AP Moller-Maersk is getting close to making a number of acquisitions to bulk up its land-based logistics business after the world’s largest container shipping group strengthened its balance sheet.
The Danish group transports one-fifth of all seaborne freight but sells land-based logistic products to fewer than 20 per cent of its ocean customers, according to chief executive Soren Skou.
“We need to accelerate the land side, we need to grow it, we need to make some bolt-on acquisitions . . . We are getting much closer to the point where it starts to make sense,” Mr Skou told the Financial Times.
Maersk has undergone one of the biggest transformations in European industry in recent years, jettisoning its oil and other energy businesses to focus purely on Maersk Line, the world’s largest container shipping group, as well as its port terminals and logistics units.
Mr Skou has underscored for more than a year that Maersk needs to boost its land logistics business offering services such as supply chain management, truck freight, and running warehouses so that it could “become the global integrator from factory to distribution centre”.
But the Danish group has long been constrained by its stretched balance sheet after Moody’s cut its credit rating to the lowest possible investment grade a year ago. It remains at that level at Moody’s, with a stable outlook, while rival Standard & Poor’s gives it a rating one step higher.
“We have been building up our balance sheet. It’s much stronger than a year ago,” said Mr Skou, who pointed to figures showing Maersk’s net debt at the end of the third quarter was $12bn compared with $18.8bn a year earlier.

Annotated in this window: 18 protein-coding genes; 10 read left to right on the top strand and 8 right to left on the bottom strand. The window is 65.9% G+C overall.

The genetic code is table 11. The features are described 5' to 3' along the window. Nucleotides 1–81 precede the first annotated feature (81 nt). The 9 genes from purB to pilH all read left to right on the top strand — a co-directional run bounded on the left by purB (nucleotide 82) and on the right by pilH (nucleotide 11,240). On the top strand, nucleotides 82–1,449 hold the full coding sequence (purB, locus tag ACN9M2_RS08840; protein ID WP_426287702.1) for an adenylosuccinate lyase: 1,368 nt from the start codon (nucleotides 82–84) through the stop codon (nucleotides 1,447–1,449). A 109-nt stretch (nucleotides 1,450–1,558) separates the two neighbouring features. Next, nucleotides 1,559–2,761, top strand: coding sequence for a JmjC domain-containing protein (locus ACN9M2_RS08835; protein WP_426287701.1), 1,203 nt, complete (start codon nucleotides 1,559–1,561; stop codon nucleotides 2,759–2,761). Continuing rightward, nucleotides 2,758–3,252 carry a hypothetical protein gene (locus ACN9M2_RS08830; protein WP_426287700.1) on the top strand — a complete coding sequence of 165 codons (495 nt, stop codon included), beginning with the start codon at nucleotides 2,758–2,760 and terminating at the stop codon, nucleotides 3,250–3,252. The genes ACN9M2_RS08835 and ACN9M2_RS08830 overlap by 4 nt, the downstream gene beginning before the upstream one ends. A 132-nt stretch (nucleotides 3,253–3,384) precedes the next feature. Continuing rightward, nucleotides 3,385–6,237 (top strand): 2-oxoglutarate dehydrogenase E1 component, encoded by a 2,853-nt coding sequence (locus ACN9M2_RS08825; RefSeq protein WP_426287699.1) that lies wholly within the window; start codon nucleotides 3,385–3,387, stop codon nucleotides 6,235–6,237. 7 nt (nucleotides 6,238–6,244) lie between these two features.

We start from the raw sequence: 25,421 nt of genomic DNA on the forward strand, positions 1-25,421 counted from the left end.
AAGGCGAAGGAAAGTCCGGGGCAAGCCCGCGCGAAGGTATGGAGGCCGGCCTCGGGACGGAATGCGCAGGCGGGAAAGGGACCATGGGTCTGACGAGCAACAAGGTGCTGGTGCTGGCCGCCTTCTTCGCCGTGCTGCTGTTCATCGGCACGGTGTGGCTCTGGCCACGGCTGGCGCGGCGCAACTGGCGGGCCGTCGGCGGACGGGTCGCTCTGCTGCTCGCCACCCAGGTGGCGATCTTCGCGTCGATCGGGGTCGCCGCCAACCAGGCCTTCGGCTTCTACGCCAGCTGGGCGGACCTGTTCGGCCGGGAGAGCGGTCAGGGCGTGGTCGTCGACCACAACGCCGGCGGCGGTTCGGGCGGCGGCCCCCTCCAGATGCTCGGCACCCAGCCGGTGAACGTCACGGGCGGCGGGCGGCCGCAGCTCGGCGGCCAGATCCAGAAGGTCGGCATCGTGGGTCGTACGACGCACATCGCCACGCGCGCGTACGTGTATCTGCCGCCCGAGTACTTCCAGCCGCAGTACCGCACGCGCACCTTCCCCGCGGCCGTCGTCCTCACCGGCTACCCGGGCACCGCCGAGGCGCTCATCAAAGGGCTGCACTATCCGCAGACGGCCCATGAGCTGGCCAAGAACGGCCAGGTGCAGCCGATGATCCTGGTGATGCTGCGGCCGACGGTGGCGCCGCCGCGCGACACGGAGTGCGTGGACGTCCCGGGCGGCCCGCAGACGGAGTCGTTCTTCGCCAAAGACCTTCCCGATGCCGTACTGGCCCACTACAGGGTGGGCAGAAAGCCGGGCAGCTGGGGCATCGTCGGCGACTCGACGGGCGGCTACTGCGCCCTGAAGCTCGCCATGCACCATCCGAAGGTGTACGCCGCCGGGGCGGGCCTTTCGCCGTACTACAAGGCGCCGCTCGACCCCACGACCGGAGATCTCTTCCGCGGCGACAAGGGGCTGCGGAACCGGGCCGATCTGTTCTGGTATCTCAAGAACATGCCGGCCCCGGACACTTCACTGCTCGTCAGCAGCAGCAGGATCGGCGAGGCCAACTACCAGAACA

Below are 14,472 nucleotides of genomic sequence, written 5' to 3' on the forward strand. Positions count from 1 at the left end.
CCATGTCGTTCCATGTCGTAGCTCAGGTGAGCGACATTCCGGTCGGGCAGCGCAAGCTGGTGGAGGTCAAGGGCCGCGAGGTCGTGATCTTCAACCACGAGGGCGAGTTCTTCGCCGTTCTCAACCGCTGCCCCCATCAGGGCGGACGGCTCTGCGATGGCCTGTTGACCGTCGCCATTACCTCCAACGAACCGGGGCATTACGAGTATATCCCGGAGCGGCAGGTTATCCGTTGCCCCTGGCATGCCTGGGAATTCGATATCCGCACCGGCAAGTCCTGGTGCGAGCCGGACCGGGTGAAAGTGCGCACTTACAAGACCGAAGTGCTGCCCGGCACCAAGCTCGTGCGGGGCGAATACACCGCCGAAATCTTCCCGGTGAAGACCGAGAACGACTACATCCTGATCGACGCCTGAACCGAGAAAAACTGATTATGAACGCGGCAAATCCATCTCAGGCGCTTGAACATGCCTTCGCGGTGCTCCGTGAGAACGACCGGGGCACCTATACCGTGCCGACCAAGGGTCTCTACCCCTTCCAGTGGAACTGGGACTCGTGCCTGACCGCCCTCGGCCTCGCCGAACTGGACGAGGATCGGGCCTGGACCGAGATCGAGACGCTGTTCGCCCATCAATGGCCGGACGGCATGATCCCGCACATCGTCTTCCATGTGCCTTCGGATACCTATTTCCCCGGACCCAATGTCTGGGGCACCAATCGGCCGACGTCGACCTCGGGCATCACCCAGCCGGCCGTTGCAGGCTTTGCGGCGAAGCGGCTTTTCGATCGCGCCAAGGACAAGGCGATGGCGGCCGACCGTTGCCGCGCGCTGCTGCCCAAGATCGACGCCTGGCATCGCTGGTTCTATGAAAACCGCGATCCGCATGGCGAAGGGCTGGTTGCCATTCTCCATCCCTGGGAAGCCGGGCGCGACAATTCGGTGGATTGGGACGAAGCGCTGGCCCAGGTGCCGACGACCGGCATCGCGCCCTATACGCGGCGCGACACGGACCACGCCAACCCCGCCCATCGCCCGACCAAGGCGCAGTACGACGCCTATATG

Mr Skou added that it had been difficult finding the right companies in land logistics as Maersk did not want to gain too much forwarding business — which involves coordinating different types of freight carriers — as that was often its customers’ business.
Maersk, widely seen as a bellwether for global trade, has been buffeted by tariff tensions, especially between the US and China.
But in recent months it has been able to brush aside those concerns, raising its full-year profit guidance in October after profits for the first nine months jumped by more than a half compared with a year earlier.
“What is important to understand is that when we talk about trade tensions between China and the US, for us it doesn’t really matter if the goods are moving from China or from Vietnam or Indonesia to the US. It’s US consumer spending that matters,” he said, pointing to signs that US companies had shifted production to other Asian countries.
He added that Maersk had also planned for low growth keeping capacity low and thus avoiding a perennial problem in the container shipping industry.
Maersk overhauled its management structure in mid-December after losing two of its most senior executives within weeks of each other.
Soren Toft, the former chief operating officer, left Maersk to become chief executive of rival Mediterranean Shipping Company while chief financial officer Carolina Dybeck Happe took on the same role at General Electric.
“The misfortune here was the timing and they came so close together . . . I don’t see it as a sign of difficulty with me or the strategy,” said Mr Skou.
Alongside Mr Skou and the chief financial officer, the new management board will consist of the heads of Maersk’s three main business areas — Vincent Clerc for ocean and logistics; Morten Engelstoft for APM Terminals; and Henriette Hallberg Thygesen for towage, manufacturing and other businesses.